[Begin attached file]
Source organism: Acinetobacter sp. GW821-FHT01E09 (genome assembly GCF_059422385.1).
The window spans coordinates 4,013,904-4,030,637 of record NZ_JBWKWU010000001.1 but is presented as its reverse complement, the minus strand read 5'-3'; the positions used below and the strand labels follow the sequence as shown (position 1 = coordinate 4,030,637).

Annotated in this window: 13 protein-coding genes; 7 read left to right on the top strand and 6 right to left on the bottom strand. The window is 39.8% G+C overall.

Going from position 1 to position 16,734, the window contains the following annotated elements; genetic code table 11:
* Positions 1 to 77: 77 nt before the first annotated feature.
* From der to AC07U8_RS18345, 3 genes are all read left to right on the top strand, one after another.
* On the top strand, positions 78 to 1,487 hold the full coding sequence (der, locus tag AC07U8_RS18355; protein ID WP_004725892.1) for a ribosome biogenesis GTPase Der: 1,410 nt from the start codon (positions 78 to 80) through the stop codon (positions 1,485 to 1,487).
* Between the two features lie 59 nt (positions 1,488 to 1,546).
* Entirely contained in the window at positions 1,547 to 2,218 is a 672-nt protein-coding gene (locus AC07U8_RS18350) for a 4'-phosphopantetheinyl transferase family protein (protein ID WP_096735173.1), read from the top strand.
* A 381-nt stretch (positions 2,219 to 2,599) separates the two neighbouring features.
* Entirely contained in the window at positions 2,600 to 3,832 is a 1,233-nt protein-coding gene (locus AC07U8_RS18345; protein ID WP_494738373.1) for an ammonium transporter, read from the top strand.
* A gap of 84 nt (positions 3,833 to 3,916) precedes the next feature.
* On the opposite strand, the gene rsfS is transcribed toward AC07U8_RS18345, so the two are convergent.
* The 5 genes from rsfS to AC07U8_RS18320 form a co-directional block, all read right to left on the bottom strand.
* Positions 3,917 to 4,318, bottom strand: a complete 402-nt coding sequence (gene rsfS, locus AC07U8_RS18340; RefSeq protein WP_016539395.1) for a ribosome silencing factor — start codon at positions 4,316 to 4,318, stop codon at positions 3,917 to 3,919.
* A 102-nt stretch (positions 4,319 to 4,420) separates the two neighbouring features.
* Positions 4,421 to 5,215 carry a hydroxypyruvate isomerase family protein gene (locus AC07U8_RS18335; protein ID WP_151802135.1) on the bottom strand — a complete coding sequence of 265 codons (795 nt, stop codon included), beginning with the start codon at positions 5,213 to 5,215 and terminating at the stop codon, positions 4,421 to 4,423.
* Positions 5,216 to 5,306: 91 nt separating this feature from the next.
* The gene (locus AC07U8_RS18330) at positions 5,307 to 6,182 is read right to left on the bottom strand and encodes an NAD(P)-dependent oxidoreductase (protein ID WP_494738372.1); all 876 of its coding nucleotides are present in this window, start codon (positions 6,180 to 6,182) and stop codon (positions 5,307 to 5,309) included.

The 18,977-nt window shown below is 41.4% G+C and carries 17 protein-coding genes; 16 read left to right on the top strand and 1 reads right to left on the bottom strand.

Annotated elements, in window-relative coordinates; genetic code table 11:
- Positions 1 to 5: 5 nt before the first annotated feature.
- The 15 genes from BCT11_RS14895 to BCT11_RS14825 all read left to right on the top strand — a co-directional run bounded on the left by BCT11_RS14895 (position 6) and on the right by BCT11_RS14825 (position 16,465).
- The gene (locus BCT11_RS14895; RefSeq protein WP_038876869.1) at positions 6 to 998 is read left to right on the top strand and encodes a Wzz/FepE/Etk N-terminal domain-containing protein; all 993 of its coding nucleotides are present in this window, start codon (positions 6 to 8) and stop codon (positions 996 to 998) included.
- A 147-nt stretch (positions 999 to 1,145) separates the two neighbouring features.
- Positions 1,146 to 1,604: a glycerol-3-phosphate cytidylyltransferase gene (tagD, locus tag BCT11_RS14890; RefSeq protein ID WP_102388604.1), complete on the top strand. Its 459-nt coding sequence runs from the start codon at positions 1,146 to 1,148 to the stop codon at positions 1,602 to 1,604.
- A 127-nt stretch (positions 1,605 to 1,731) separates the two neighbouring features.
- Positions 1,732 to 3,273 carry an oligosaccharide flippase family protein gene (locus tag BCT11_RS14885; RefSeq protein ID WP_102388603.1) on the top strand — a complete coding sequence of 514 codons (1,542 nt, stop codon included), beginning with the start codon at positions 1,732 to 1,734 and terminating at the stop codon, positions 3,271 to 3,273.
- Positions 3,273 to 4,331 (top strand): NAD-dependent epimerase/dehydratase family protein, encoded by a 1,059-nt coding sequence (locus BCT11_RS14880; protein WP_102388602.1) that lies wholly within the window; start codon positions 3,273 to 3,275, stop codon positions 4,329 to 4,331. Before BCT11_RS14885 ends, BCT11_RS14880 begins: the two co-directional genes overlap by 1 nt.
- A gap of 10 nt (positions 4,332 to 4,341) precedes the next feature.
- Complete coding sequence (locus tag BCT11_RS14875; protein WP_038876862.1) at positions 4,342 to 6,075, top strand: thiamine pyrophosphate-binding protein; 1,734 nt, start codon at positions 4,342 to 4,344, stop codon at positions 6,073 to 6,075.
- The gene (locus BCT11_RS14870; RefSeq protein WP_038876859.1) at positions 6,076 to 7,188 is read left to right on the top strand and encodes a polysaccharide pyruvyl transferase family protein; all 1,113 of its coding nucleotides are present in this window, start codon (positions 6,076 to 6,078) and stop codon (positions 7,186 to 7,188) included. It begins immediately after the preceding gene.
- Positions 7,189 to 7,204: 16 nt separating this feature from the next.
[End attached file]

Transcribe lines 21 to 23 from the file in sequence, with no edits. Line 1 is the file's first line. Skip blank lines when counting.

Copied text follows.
Annotated elements, in window-relative coordinates; genetic code table 11:
- Positions 1 to 5: 5 nt before the first annotated feature.
- The 15 genes from BCT11_RS14895 to BCT11_RS14825 all read left to right on the top strand — a co-directional run bounded on the left by BCT11_RS14895 (position 6) and on the right by BCT11_RS14825 (position 16,465).